The Corner

Disturbing Similarities Between HealthCare.gov Hack and Earlier Attack

The HealthCare.gov hack shares some worrisome details with a successful attack last December on a Vermont health-exchange server, as I write this evening on the homepage.

In both cases, a basic — even stupid — security oversight allowed the hacker to gain access to a server. Likewise, both attacks took several weeks to detect. Both attacks seem to have originated, at least in part, from abroad. Here’s why the commonalities matter:

The similarities between the HealthCare.gov and Vermont attacks are significant because they suggest a top-to-bottom lack of security that afflicts the federal and state exchanges alike.

Michael Gregg, a cybersecurity expert who testified to Congress about HealthCare.gov risks, tells NRO this evening: “I think the most important take-away, unfortunately, is to still be very leery about how well these systems have actually been secured. We’re still potentially running code and applications that seem to be vulnerable at one point, and these systems may still be at this state: We’re still working with these patched systems. All this stuff should have been rebuilt from the ground up with security as the first thing in mind.”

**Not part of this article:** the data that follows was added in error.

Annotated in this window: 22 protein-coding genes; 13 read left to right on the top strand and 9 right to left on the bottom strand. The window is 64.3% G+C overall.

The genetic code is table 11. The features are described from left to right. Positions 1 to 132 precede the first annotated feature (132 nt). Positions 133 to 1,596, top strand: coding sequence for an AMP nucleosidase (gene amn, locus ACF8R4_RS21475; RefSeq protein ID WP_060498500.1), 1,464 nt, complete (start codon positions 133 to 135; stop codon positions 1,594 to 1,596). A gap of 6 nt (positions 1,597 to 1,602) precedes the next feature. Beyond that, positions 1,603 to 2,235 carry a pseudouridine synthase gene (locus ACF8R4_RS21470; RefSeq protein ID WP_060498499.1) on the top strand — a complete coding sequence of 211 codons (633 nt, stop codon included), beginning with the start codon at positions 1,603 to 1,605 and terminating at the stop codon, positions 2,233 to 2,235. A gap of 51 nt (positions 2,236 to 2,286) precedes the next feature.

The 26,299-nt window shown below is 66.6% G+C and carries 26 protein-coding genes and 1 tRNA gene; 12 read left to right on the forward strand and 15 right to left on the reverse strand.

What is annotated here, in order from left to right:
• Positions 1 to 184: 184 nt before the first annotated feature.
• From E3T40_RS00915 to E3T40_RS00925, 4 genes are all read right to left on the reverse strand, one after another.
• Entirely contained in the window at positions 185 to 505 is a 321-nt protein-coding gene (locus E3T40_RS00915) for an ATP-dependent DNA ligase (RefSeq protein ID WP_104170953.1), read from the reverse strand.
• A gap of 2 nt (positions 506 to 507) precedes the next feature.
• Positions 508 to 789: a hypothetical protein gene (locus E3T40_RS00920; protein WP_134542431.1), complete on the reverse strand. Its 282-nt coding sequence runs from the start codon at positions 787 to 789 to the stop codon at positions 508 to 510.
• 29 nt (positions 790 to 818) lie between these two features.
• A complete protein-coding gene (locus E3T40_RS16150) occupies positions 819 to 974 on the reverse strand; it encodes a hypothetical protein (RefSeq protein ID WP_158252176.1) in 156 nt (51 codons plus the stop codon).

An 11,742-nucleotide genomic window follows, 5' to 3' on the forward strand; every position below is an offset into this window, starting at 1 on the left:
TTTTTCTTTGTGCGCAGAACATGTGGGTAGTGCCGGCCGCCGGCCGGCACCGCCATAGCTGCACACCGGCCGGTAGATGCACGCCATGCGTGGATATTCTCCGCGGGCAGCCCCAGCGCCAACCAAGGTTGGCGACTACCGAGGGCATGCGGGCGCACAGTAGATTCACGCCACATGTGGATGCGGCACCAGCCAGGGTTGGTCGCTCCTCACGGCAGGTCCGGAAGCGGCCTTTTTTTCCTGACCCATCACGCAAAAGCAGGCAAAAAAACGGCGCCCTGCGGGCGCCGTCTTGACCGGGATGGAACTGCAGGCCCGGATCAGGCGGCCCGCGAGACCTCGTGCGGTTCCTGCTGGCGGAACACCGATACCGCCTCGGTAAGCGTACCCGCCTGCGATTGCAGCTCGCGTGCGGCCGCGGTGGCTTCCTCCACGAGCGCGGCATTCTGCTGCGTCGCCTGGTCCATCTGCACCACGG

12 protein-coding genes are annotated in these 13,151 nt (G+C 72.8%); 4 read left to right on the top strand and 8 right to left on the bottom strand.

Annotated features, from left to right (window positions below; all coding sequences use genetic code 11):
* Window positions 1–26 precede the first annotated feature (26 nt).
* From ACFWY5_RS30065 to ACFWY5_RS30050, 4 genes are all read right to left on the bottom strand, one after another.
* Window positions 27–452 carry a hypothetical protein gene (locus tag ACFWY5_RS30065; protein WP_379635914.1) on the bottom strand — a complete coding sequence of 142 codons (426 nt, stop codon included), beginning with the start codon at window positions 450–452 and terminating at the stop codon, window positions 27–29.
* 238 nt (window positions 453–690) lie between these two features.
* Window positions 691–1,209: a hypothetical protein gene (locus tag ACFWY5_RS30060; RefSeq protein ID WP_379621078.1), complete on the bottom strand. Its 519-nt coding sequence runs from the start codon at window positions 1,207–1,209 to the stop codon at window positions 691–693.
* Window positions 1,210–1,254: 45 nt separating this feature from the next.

Read the whole piece here.

— Jillian Kay Melchior is a Thomas L. Rhodes Fellow for the Franklin Center for Government and Public Integrity. She is also a Senior Fellow at the Independent Women’s Forum.

Most Popular

Law & the Courts

Censure Dianne Feinstein

Regardless of the fate of Brett Kavanaugh’s nomination, the Senate should censure the ranking Democratic member of the Judiciary Committee, Dianne Feinstein. Her deception and maneuvering, condemned across the political spectrum, seriously interfered with the Senate’s performance of its constitutional duty to ... Read More
U.S.

Are We on the Verge of Civil War?

Americans keep dividing into two hostile camps. It seems the country is back to 1860 on the eve of the Civil War, rather than in 2018, during the greatest age of affluence, leisure, and freedom in the history of civilization. The ancient historian Thucydides called the civil discord that tore apart the ... Read More